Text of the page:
In a letter to the University of California’s Board of Regents, Thursday before a closed door discussion UCLAPac-12 Commissioner George Klivkoff, who is slated to move to the Big Ten Conference, listed “significant concerns” with the move, including student-athlete mental health, increased travel and operating costs, and negative impacts on Cal’s revenue and UC system’s climate goals.
Klivacoff’s letter was submitted in response to a request from the governors for the conference’s comment on UCLA’s action, a source said.
“Despite all explanations given after the fact, UCLA’s decision to join the Big Ten was financially motivated after UCLA’s athletic department accumulated more than $100 million in debt over the past three fiscal years,” Kliavkoff said.
From there, he made the case that UCLA’s revenue was fully offset by increased travel costs, the need for competitive salaries in the Big Ten, and game guarantee costs.
“UCLA currently spends approximately $8.1 million annually in travel expenses for its teams to compete in the Pac-12 Conference,” Kliavkoff said. “UCLA would increase the team’s travel expenses 100% if it flew in the Big Ten ($8.1 million per year increase), 160% if it occupied half the time ($13.1 million per year), and 290% if it hosted every flight (23 million per year increase).
Klivekoff did not say how those figures were calculated or whether there was any real belief that UCLA would consider charter travel for teams other than football and basketball.
According to a source with knowledge of UCLA’s internal considerations about the increase in travel costs, the school is looking at the Big Ten vs. The Pac-12 is operating with the expectation of spending $6-10 million more per year.
Moving to the Big Ten, Kliavkoff speculated, would also cost UCLA more to comply with conference rules for salaries. In order for UCLA to reach the Big Ten average, UCLA’s athletic department estimates it would need to increase its payroll by about $15 million.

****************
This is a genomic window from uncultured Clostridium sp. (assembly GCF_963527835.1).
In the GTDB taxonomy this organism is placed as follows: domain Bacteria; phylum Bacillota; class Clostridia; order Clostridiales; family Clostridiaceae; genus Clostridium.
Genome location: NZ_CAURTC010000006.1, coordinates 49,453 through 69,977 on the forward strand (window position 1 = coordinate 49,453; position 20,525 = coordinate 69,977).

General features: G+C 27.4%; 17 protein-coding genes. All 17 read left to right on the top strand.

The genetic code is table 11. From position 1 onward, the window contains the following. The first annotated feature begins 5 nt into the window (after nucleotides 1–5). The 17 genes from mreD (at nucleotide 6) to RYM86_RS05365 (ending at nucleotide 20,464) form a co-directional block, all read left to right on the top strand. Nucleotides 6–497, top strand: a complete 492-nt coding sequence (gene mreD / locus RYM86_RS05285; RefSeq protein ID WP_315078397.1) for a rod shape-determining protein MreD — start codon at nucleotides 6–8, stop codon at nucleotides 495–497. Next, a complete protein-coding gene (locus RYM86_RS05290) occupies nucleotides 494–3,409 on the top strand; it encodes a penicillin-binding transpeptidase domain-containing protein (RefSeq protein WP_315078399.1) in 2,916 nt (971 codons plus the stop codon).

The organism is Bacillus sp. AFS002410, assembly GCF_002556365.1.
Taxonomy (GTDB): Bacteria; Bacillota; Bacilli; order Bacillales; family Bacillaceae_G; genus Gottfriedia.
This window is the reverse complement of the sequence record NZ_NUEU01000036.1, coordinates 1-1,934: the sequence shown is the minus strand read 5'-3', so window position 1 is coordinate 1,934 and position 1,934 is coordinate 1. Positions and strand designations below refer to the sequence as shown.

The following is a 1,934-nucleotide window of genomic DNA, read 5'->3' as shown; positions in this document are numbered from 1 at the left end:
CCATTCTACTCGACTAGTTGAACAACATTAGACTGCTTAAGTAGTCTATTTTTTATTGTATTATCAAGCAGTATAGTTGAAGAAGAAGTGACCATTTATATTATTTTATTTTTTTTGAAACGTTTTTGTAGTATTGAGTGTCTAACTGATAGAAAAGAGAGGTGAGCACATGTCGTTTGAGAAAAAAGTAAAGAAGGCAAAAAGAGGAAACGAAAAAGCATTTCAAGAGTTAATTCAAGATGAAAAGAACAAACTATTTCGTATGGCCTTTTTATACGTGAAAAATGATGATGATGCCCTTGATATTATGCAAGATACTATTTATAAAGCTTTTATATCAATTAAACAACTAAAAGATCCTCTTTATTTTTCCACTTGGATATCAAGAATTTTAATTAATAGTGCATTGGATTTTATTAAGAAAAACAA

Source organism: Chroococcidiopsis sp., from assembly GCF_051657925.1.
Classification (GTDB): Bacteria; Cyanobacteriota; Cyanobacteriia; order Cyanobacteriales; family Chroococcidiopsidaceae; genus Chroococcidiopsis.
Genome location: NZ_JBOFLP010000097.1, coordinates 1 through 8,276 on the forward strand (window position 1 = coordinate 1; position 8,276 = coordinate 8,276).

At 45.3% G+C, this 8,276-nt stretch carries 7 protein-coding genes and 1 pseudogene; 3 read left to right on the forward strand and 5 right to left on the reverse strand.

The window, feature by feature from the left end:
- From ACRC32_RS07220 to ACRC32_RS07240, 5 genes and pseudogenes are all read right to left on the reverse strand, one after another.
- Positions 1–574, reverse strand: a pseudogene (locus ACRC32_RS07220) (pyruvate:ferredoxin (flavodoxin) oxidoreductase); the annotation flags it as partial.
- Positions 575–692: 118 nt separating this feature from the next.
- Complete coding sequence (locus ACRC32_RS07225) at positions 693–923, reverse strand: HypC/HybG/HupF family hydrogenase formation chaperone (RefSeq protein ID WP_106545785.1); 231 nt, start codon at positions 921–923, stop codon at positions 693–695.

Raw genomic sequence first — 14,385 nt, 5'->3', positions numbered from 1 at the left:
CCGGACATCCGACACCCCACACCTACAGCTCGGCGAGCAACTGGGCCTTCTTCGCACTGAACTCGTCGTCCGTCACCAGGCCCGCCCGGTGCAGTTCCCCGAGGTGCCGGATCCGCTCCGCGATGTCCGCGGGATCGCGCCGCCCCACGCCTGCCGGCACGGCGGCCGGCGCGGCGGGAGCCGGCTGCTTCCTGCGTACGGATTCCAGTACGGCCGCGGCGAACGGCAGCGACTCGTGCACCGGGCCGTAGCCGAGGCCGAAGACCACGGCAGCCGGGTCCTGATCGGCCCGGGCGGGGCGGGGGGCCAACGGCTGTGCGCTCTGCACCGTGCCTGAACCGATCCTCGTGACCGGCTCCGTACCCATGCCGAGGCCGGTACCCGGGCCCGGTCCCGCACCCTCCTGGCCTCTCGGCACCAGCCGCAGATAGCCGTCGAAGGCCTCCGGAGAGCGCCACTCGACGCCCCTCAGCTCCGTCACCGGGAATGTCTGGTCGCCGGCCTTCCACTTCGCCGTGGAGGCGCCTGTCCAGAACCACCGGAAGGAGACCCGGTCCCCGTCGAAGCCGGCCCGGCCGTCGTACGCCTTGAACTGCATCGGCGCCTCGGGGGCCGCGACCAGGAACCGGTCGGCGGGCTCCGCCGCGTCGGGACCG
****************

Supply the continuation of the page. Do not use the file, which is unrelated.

“Any financial gains UCLA would get from joining the Big Ten would go to airline and charter companies, managers and coaches’ salaries and other recipients, rather than providing additional resources to student-athletes,” Klevkoff said.
A UCLA spokeswoman declined comment.
as if An interview with the New York Times“There’s no decision, I think everyone is gathering information, it’s an evolving situation,” said UC President Michael V. Drake, a former Ohio State president.
Beyond UCLA’s financial impact, which is widely understood to be the main driving factor in UCLA’s move to the Big Ten, Kliavkoff said it hurts Cal, which, like UCLA, is dominated by the UC system. Media rights negotiations are ongoing, Kliavkoff said it was difficult to describe the exact impact without revealing confidential information, but confirmed that the conference is asking for bids with UCLA and in the fold.
In addition to the increased travel finances, Klivekoff said “media research published by the National Institutes of Health, studies conducted by the NCAA and discussions with our own student-athlete leaders” can have a negative impact on the mental health of student-athletes. and avoid their academic interests. He added that facing cross-country trips to see UCLA teams play would be a burden for families and alumni.
Ultimately, Kliavkoff said the increased travel is inconsistent with the UC System’s climate goals and UCLA’s commitment to “climate neutrality” by 2025.